African Americans make up slightly more than 50 percent of the Washington, D.C., population, but they account for almost 80 percent of arrests in the city, and nine out of 10 drug arrests, according to a study by a group of civil rights lawyers.
The report notes that drug arrests were particularly high among African Americans, even though evidence shows that blacks are no more likely to use drugs than whites.
"Even when an arrest does not result in a conviction, the arrest itself can have lasting impacts on an individual’s ability to return to school, get and keep a job, find housing, and maintain his or her social and economic standing," wrote the Washington Lawyers’ Committee.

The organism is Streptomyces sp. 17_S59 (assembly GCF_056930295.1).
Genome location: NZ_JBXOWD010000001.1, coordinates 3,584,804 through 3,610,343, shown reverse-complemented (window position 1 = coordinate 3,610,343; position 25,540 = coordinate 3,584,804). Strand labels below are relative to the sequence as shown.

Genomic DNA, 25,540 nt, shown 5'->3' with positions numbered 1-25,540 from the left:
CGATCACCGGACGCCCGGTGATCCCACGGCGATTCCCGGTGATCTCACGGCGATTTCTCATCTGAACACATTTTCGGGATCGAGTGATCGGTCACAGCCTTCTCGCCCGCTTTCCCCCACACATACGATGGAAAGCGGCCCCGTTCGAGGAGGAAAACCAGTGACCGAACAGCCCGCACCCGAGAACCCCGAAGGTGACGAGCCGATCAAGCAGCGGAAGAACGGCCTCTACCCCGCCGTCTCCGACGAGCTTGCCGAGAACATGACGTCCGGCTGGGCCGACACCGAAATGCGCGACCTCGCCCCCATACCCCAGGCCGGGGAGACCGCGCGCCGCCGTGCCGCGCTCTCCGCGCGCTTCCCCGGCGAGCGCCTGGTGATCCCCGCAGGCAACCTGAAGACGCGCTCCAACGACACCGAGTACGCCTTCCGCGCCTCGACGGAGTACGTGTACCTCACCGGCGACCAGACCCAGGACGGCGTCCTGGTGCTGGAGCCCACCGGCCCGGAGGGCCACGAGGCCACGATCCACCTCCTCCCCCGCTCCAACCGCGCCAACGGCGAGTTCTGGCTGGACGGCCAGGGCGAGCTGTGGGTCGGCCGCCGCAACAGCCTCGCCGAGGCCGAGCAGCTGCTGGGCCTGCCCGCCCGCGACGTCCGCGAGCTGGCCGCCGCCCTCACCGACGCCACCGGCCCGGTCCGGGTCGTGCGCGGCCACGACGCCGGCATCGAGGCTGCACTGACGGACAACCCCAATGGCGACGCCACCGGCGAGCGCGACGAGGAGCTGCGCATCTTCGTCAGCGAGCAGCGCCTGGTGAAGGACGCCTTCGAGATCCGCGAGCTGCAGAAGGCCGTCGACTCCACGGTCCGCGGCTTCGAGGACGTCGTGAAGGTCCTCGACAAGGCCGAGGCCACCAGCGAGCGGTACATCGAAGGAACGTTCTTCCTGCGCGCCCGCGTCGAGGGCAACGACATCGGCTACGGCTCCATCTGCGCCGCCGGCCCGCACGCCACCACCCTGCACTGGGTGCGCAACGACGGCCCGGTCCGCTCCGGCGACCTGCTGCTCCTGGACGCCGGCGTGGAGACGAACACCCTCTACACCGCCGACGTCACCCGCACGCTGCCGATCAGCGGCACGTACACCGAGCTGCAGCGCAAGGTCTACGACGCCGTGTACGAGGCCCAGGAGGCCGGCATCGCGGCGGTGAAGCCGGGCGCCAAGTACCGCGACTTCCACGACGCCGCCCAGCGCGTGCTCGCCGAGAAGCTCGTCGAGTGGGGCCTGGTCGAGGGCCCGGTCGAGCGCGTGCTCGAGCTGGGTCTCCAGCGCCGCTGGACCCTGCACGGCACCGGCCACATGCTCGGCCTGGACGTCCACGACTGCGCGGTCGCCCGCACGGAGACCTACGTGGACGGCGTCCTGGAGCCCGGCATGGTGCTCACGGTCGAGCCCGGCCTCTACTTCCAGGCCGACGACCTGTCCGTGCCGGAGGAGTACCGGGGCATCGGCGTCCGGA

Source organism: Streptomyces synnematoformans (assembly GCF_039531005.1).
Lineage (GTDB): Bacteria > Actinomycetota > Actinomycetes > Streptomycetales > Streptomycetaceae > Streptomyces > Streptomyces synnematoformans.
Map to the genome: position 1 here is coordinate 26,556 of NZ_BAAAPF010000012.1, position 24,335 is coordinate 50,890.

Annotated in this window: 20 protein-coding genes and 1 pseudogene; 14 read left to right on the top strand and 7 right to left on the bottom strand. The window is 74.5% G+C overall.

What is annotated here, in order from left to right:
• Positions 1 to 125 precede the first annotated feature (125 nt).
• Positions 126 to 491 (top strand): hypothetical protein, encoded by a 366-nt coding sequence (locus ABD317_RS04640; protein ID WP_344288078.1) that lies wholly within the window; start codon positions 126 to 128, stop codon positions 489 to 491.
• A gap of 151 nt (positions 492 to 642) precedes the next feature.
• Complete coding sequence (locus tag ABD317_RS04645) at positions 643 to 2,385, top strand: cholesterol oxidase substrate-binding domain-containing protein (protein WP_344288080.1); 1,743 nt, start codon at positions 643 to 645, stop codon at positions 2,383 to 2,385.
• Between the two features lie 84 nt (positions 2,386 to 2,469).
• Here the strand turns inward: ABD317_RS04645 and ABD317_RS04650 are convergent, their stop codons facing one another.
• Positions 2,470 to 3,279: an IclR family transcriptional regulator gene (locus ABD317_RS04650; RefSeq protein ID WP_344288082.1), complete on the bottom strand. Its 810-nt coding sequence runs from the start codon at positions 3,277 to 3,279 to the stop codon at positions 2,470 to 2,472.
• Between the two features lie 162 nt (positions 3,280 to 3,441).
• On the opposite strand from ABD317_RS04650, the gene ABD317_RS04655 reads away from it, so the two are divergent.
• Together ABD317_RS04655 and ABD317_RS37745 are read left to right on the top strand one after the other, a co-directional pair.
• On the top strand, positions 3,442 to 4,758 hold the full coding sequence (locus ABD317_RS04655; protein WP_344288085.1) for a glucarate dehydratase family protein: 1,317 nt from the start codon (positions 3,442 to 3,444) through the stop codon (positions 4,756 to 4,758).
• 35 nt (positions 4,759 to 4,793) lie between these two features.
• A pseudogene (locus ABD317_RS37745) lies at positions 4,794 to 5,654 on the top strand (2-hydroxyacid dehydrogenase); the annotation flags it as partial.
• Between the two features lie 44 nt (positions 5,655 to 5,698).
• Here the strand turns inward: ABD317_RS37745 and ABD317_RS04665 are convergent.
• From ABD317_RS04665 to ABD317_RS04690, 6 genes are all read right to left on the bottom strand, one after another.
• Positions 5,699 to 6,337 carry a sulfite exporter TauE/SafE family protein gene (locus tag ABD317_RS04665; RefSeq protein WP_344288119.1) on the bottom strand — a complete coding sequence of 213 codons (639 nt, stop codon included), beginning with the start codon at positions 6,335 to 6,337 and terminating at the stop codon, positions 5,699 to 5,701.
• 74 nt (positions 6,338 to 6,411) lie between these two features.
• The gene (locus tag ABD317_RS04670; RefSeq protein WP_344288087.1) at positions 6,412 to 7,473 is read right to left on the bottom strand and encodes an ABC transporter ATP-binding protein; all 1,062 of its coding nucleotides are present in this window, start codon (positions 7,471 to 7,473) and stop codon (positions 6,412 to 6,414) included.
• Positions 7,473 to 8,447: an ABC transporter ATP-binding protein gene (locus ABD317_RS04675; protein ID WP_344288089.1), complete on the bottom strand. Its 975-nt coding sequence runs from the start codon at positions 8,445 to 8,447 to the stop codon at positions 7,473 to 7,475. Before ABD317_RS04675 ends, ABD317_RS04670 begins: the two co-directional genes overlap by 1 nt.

The group also notes that the arrests place a unnecessary burden on taxpayers by forcing the criminal justice system to process "tens of thousands of people for behaviors that might be handled in a way less costly to the system and less destructive."
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The new study comes as concerns mount over racial disparities in arrests around the country, especially for non-violent drug crimes. Early this year, the American Civil Liberties Union reported that African Americans are nearly four times as likely as whites to be arrested for marijuana crimes, despite similar usage rates. According to the ACLU, that gap has widened in the last decade, even as support for the decriminalization of marijuana has grown.
Last month, in a special report on marijuana arrests in Washington, D.C., the ACLU found that the local arrest rate for marijuana crimes among blacks jumped from 521 per 100,000 people in 2002 to 716 per 100,000 people in 2010.